Additionally, at the level of incentives and resources, clinicians (predominantly gynecologic oncologists) would appreciate assistance during the implementation of the workflow. Information material for patients, letters explaining the tumor DNA test results and a tool for assessing family history were examples of assisting material that would be useful. Also, educational training for professionals and assistance when communicating to non-expert centers would be of added value.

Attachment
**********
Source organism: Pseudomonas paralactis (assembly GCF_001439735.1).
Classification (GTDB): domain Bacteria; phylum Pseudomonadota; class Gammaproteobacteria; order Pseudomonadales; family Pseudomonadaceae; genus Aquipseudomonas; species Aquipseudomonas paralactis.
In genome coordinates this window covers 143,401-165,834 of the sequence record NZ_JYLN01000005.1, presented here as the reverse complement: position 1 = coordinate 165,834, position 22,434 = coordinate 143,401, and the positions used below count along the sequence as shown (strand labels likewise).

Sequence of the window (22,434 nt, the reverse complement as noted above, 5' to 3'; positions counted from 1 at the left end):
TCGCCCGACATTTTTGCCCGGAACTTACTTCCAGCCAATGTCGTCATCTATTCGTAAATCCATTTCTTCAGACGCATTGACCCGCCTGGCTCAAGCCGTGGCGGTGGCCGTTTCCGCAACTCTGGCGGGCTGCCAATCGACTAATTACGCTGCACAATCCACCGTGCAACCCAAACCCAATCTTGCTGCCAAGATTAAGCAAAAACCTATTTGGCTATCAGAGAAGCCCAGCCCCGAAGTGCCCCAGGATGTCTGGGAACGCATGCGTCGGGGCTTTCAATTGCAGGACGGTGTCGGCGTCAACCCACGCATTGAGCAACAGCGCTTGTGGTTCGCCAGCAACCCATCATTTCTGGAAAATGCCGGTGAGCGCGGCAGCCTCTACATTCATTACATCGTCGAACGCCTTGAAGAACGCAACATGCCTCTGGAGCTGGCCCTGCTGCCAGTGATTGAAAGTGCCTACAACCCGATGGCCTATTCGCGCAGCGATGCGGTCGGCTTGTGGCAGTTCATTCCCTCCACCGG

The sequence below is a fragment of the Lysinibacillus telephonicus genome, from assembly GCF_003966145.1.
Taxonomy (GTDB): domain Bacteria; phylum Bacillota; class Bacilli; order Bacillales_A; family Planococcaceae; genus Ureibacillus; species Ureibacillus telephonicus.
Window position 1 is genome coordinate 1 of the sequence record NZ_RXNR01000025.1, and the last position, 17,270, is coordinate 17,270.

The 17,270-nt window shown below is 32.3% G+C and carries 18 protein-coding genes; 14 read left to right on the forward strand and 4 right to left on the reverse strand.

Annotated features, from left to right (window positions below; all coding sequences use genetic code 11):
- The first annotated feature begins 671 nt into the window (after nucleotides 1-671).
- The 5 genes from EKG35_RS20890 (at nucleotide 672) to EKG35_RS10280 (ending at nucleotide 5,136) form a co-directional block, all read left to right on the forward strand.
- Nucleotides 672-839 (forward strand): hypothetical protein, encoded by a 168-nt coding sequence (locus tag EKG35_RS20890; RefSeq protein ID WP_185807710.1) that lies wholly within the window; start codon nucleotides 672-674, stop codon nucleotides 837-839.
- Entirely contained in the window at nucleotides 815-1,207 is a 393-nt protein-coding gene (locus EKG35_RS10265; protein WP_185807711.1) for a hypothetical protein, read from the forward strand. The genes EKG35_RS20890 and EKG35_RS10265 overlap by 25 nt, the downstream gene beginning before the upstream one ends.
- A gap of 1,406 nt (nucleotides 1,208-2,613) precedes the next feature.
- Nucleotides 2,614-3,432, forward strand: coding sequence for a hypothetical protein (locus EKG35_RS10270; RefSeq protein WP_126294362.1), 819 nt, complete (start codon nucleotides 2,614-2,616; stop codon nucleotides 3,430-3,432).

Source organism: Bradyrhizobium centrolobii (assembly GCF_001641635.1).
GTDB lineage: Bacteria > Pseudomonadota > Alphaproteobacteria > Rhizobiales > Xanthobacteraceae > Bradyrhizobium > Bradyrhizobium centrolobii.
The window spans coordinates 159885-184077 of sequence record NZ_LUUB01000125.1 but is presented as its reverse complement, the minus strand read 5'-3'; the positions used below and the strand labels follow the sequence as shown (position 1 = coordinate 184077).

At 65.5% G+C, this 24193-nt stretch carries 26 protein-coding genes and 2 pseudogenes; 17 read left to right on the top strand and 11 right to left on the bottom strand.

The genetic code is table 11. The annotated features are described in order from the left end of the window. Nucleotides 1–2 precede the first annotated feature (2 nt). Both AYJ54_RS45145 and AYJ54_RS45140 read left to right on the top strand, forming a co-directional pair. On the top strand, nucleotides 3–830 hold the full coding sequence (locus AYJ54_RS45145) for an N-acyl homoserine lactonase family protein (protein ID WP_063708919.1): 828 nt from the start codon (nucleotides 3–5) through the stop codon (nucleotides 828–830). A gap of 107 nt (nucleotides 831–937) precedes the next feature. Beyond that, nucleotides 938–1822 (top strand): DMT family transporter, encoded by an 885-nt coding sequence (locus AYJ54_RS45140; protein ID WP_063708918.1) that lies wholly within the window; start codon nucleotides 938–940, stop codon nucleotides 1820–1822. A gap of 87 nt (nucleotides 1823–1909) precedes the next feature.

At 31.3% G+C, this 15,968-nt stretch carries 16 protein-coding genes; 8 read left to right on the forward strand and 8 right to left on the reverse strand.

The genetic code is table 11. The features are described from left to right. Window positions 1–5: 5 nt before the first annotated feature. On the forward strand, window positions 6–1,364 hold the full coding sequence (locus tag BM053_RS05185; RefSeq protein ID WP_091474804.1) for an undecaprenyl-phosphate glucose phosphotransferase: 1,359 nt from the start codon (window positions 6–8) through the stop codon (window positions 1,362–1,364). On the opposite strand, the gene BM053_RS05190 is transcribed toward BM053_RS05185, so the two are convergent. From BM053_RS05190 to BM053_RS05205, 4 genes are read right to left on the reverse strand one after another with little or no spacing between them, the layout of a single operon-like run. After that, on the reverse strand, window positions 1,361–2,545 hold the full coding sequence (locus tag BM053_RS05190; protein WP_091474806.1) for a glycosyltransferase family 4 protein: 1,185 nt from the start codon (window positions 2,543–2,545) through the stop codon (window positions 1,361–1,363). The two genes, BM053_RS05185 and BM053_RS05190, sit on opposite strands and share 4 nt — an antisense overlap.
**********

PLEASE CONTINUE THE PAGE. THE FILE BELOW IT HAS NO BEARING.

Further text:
Multidisciplinary focus group discussions have revealed several factors important to promote the implementation of the Tumor-First workflow among OC patients. Gynecologic oncologists, pathologists, clinical geneticists, and clinical laboratory specialists endorse large-scale implementation of this new workflow. Tumor-First is generally accepted as a beneficial workflow because it efficiently provides information both on heredity for patients and their family members and on treatment response, and also because it facilitates communication of genetic risks quite soon after diagnosis. However, some factors need specific attention during implementation of the workflow. Firstly, specific standardization and advice on the logistics of the Tumor-First workflow proved necessary. Additionally, keeping each healthcare professional sufficiently informed on the process and results of the Tumor-First workflow was seen as a challenge. Thirdly, healthcare professionals agreed on the importance of monitoring the inclusion of all OC patients. Overall, healthcare professionals would appreciate assistance in implementation and monitoring the outcome of the Tumor-First workflow in the daily work routine.